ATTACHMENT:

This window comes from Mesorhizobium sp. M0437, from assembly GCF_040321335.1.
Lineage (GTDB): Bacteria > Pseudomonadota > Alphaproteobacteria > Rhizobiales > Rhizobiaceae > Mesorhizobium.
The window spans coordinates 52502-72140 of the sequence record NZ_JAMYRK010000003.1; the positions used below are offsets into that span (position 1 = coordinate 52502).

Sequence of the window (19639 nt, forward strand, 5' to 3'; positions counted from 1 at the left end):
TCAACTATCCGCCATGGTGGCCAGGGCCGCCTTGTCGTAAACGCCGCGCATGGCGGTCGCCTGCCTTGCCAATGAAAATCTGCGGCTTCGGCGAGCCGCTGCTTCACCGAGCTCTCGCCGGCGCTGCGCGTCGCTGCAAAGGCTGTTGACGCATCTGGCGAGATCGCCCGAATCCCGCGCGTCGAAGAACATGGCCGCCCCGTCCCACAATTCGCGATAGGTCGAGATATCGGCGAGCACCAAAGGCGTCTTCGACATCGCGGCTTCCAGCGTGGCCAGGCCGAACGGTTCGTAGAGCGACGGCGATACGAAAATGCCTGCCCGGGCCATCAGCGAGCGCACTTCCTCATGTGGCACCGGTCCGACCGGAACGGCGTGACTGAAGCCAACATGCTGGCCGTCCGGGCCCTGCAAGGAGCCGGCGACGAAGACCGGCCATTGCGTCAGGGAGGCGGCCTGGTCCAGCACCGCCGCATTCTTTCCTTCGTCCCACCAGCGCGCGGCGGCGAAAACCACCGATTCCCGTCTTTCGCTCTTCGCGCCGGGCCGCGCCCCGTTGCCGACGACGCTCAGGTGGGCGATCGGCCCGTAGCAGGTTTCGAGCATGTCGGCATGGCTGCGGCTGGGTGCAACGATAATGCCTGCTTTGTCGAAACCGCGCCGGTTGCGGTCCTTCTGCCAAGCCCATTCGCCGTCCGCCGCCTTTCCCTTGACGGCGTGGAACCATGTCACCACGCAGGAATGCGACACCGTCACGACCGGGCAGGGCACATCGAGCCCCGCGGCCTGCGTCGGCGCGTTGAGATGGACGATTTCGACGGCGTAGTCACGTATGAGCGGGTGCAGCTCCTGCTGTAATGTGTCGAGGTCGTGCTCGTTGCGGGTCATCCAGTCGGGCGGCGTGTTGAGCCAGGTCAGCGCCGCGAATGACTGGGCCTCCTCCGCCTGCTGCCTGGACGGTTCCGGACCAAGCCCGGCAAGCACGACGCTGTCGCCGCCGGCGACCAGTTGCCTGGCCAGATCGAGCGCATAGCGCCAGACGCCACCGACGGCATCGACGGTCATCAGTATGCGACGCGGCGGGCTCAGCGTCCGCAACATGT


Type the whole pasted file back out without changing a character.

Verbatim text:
This window comes from Mesorhizobium sp. M0437, from assembly GCF_040321335.1.
Lineage (GTDB): Bacteria > Pseudomonadota > Alphaproteobacteria > Rhizobiales > Rhizobiaceae > Mesorhizobium.
The window spans coordinates 52502-72140 of the sequence record NZ_JAMYRK010000003.1; the positions used below are offsets into that span (position 1 = coordinate 52502).

Sequence of the window (19639 nt, forward strand, 5' to 3'; positions counted from 1 at the left end):
TCAACTATCCGCCATGGTGGCCAGGGCCGCCTTGTCGTAAACGCCGCGCATGGCGGTCGCCTGCCTTGCCAATGAAAATCTGCGGCTTCGGCGAGCCGCTGCTTCACCGAGCTCTCGCCGGCGCTGCGCGTCGCTGCAAAGGCTGTTGACGCATCTGGCGAGATCGCCCGAATCCCGCGCGTCGAAGAACATGGCCGCCCCGTCCCACAATTCGCGATAGGTCGAGATATCGGCGAGCACCAAAGGCGTCTTCGACATCGCGGCTTCCAGCGTGGCCAGGCCGAACGGTTCGTAGAGCGACGGCGATACGAAAATGCCTGCCCGGGCCATCAGCGAGCGCACTTCCTCATGTGGCACCGGTCCGACCGGAACGGCGTGACTGAAGCCAACATGCTGGCCGTCCGGGCCCTGCAAGGAGCCGGCGACGAAGACCGGCCATTGCGTCAGGGAGGCGGCCTGGTCCAGCACCGCCGCATTCTTTCCTTCGTCCCACCAGCGCGCGGCGGCGAAAACCACCGATTCCCGTCTTTCGCTCTTCGCGCCGGGCCGCGCCCCGTTGCCGACGACGCTCAGGTGGGCGATCGGCCCGTAGCAGGTTTCGAGCATGTCGGCATGGCTGCGGCTGGGTGCAACGATAATGCCTGCTTTGTCGAAACCGCGCCGGTTGCGGTCCTTCTGCCAAGCCCATTCGCCGTCCGCCGCCTTTCCCTTGACGGCGTGGAACCATGTCACCACGCAGGAATGCGACACCGTCACGACCGGGCAGGGCACATCGAGCCCCGCGGCCTGCGTCGGCGCGTTGAGATGGACGATTTCGACGGCGTAGTCACGTATGAGCGGGTGCAGCTCCTGCTGTAATGTGTCGAGGTCGTGCTCGTTGCGGGTCATCCAGTCGGGCGGCGTGTTGAGCCAGGTCAGCGCCGCGAATGACTGGGCCTCCTCCGCCTGCTGCCTGGACGGTTCCGGACCAAGCCCGGCAAGCACGACGCTGTCGCCGCCGGCGACCAGTTGCCTGGCCAGATCGAGCGCATAGCGCCAGACGCCACCGACGGCATCGACGGTCATCAGTATGCGACGCGGCGGGCTCAGCGTCCGCAACATGT